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May 05, 2020
OSHA weighs in on N95 respirator decontamination

The Occupational Safety and Health Administration (OSHA) issued enforcement guidance allowing the decontamination and reuse of N95 respirators during the COVID-19 pandemic on a case-by-case basis. The interim guidance to the agency’s Compliance Safety and Health Officers (CSHOs) allows the reuse, in certain circumstances, of filtering facepiece respirators (FFRs) decontaminated using methods that have shown promise in limited research.

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The National Institute for Occupational Safety and Health (NIOSH) and the Centers for Disease Control and Prevention (CDC) provided guidance based on limited research indicating that ultraviolet germicidal irradiation, vaporous hydrogen peroxide, and moist heat have shown the most promise as potential methods of decontaminating FFRs. However, there are no NIOSH-approved methods of decontamination for FFRs. Because decontamination may affect the fit and performance of N95 and other FFRs, decontaminated respirators are not NIOSH-certified.

OSHA instructed its CSHOs to exercise discretion in making decisions about the enforcement of the respiratory protection standard (29 CFR §1910.134).
COVID-19 is a respiratory disease caused by a novel coronavirus, SARS-CoV-2, first identified in Wuhan City, China, in December 2019. U.S. employers have experienced shortages of N95s and other FFRs during the COVID-19 pandemic.

The CDC, NIOSH, and OSHA, along with state agencies, have issued guidance to help healthcare facilities and emergency services maximize the available supply of N95 respirators. Decontamination and reuse of respirators may be one method of extending existing supplies.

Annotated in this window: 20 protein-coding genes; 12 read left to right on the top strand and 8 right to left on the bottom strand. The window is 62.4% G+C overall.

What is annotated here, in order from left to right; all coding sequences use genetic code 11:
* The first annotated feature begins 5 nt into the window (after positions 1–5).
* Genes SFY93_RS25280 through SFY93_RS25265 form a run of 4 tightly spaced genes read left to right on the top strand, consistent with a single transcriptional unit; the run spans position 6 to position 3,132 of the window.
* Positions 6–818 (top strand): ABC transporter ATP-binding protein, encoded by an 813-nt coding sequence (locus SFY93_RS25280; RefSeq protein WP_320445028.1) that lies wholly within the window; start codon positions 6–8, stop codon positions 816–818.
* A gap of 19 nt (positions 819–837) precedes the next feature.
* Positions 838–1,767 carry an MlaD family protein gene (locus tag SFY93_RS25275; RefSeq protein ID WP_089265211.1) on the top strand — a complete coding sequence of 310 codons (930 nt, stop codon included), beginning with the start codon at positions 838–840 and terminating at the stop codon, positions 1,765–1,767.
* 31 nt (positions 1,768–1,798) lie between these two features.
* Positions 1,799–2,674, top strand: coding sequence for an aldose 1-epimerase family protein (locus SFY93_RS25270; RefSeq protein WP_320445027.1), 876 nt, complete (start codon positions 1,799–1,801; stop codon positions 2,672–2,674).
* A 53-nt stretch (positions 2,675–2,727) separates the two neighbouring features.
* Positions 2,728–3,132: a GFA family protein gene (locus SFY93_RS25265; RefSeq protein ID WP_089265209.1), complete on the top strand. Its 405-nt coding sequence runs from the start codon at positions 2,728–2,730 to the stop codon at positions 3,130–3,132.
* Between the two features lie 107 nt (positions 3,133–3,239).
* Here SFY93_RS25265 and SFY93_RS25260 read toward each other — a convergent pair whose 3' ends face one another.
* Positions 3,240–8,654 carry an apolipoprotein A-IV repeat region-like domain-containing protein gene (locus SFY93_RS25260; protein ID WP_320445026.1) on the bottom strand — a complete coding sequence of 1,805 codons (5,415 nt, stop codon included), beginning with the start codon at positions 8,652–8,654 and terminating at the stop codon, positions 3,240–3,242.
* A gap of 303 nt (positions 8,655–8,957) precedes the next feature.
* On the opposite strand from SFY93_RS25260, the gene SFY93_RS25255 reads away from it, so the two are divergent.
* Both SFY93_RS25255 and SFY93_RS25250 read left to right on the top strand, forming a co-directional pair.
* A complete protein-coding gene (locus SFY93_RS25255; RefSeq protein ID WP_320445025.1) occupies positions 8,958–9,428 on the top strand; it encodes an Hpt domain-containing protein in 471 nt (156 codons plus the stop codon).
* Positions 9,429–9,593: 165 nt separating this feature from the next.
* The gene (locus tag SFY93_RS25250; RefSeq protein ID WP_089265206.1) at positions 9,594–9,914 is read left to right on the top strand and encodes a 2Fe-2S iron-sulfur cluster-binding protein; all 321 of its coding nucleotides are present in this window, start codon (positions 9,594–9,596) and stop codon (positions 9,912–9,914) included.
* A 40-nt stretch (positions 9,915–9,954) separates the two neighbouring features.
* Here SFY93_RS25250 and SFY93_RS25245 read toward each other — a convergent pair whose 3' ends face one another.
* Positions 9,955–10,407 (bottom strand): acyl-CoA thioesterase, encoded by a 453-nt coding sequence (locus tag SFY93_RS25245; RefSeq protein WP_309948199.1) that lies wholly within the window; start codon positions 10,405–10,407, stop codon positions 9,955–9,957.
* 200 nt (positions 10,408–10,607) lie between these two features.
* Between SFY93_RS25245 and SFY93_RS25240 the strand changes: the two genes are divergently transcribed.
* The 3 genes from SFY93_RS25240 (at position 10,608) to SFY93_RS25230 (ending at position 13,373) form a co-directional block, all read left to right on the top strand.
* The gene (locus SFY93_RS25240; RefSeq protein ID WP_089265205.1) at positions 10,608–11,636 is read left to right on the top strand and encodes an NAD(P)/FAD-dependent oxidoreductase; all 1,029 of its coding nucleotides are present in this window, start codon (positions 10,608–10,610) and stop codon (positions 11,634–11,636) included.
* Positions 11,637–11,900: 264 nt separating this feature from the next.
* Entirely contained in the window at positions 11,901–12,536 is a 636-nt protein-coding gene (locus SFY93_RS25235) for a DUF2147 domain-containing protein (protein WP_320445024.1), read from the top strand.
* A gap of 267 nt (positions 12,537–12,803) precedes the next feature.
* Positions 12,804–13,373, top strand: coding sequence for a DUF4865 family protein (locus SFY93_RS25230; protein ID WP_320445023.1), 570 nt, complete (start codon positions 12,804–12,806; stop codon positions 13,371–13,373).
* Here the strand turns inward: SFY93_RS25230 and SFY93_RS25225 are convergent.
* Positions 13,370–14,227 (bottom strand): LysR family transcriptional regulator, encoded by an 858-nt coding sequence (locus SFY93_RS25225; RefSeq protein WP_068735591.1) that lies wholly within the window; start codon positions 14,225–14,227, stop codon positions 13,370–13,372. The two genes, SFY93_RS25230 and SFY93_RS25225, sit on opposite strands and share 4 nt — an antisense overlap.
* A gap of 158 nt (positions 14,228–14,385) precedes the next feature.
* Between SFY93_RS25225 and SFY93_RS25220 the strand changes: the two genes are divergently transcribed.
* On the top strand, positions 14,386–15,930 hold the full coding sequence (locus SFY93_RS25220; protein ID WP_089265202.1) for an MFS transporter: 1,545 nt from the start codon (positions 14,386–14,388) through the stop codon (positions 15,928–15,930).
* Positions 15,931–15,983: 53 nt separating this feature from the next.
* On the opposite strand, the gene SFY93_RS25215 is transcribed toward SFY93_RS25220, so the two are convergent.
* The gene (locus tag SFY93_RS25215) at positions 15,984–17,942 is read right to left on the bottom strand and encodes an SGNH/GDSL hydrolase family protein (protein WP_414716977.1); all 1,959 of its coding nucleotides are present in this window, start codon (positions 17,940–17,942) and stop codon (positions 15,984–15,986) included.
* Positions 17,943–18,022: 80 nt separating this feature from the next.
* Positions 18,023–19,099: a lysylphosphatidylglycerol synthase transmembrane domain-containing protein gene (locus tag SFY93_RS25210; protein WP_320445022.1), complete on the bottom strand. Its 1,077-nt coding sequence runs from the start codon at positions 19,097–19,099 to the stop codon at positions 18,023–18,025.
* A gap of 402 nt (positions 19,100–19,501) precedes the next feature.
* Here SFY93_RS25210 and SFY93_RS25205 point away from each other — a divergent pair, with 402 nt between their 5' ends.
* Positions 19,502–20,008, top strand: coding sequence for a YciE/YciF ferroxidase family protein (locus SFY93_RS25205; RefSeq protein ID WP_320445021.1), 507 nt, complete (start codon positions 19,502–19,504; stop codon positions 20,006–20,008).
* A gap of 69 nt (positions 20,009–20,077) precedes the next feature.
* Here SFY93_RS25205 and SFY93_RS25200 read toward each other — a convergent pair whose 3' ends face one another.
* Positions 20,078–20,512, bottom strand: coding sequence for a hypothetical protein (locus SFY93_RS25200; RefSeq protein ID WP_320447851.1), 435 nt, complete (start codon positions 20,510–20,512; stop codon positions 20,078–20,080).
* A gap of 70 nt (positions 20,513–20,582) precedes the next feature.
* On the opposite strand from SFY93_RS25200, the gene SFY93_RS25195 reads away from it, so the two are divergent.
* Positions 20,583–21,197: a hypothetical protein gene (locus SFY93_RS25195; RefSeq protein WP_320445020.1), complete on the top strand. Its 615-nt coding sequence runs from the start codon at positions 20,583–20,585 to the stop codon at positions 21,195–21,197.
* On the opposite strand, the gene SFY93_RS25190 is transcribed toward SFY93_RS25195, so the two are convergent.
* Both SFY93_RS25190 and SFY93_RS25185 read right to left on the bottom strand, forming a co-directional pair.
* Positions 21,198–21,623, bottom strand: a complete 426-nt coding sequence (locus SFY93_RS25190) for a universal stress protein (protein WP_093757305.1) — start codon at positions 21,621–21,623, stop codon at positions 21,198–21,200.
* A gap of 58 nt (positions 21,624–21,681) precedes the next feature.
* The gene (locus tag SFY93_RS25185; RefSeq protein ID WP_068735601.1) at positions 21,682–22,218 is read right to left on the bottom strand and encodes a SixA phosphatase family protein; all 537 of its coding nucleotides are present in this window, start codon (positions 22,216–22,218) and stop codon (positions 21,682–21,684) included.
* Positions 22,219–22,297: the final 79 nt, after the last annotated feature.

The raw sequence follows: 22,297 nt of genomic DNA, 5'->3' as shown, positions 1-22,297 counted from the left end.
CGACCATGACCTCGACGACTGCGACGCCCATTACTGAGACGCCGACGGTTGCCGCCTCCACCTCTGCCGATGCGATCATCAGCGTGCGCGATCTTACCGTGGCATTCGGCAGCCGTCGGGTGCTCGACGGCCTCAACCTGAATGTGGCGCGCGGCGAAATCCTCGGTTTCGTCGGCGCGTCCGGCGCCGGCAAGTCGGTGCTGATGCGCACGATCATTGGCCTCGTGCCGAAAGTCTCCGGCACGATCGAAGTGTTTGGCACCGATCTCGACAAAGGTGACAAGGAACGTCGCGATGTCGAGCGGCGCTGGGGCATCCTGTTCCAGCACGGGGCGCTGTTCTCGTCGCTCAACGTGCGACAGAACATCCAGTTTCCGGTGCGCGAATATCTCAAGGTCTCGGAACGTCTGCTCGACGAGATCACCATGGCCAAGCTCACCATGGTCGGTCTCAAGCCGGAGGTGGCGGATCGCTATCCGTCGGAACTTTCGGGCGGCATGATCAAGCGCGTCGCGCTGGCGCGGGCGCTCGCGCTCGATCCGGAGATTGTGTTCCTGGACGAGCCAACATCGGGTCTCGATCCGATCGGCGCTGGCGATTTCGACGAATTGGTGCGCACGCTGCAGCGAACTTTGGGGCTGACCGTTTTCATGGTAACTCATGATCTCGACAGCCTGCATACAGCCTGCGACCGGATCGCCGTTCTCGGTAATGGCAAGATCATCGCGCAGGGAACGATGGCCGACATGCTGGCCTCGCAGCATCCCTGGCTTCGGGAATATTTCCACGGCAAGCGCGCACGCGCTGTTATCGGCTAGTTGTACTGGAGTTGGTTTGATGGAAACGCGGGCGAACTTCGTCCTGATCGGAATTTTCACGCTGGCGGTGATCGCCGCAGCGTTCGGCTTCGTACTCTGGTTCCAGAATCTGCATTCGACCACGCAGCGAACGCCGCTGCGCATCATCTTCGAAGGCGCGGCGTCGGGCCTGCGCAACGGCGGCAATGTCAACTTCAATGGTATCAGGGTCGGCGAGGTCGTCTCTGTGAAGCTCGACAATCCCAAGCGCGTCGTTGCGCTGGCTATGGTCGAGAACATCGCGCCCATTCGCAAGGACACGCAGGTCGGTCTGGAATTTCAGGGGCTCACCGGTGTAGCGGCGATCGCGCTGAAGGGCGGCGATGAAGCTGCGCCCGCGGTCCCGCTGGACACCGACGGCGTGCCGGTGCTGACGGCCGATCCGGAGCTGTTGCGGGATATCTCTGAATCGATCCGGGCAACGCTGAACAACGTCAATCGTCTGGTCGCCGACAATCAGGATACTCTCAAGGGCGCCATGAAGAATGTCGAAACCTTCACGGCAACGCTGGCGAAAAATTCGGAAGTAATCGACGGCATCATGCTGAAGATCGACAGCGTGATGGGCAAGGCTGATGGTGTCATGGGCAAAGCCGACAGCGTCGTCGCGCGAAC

OSHA guidance for employers

According to OSHA, employers should:

  • Make a good-faith effort to provide and ensure workers use the most appropriate respiratory protection available for expected workplace hazards;
  • Ensure decontamination is performed according to CDC guidance;
  • Ensure employees perform a user seal-check each time they don a respirator and not permit use of a respirator on which the user cannot perform a successful user seal-check;
  • Train employees to follow appropriate precautionary measures detailed in the CDC’s guidance before using a decontaminated FFR;
  • Train employees using decontaminated respirators to understand that if the structural and functional integrity of any part of the respirator is compromised, it should not be used for respiratory protection—an inability to achieve a successful user seal-check could be an indicator that the integrity of the respirator is compromised;
  • Visually inspect, or ensure that workers visually inspect, FFRs to determine if the structural and functional integrity of the respirators has been compromised—components such as the straps, nose bridge, and nose foam material may degrade over time or as a result of decontamination and affect the quality of the respirators’ fit and seal; and
  • Train employees on the procedures for properly donning and doffing respirators to prevent self-contamination.

If employers have no manufacturer or third-party guidance or procedures for specific decontamination methods, then workers should avoid using decontaminated FFRs when performing aerosol-generating procedures on patients who are or may be infected with SARS-CoV-2. Aerosol-generating procedures include bronchoscopy, cardiopulmonary resuscitation, intubation and extubation, nebulizer therapy, and sputum induction. Decontamination may degrade FFR performance, and decontaminated respirators may not provide the level of protection needed during such procedures.

OSHA instructed CSHOs to exercise discretion in issuing citations if FFRs are decontaminated and reused in cases when:

  • Other feasible measures, such as using partitions, restricted access, the cohorting of patients, other engineering controls, work practices, or administrative controls to reduce the need for respiratory protection, were implemented to protect employees;
  • The employer has made a good-faith effort to obtain other alternative FFRs, reusable elastomeric respirators, or powered air-purifying respirators (PAPRs), including NIOSH-certified equipment or previously NIOSH-certified equipment past its manufacturer's recommended shelf life;
  • The employer has monitored its supply of FFRs, prioritized their use according to CDC guidance, and controlled the number of times a respirator is decontaminated before issuing a new one, given supply-level and burn-rate considerations; and
  • Surgical masks and eye protection such as face shields and goggles were provided as an interim measure to protect against splashes and large droplets.

OSHA reiterated that surgical masks are not respirators and are not appropriate during aerosol-generating procedures.

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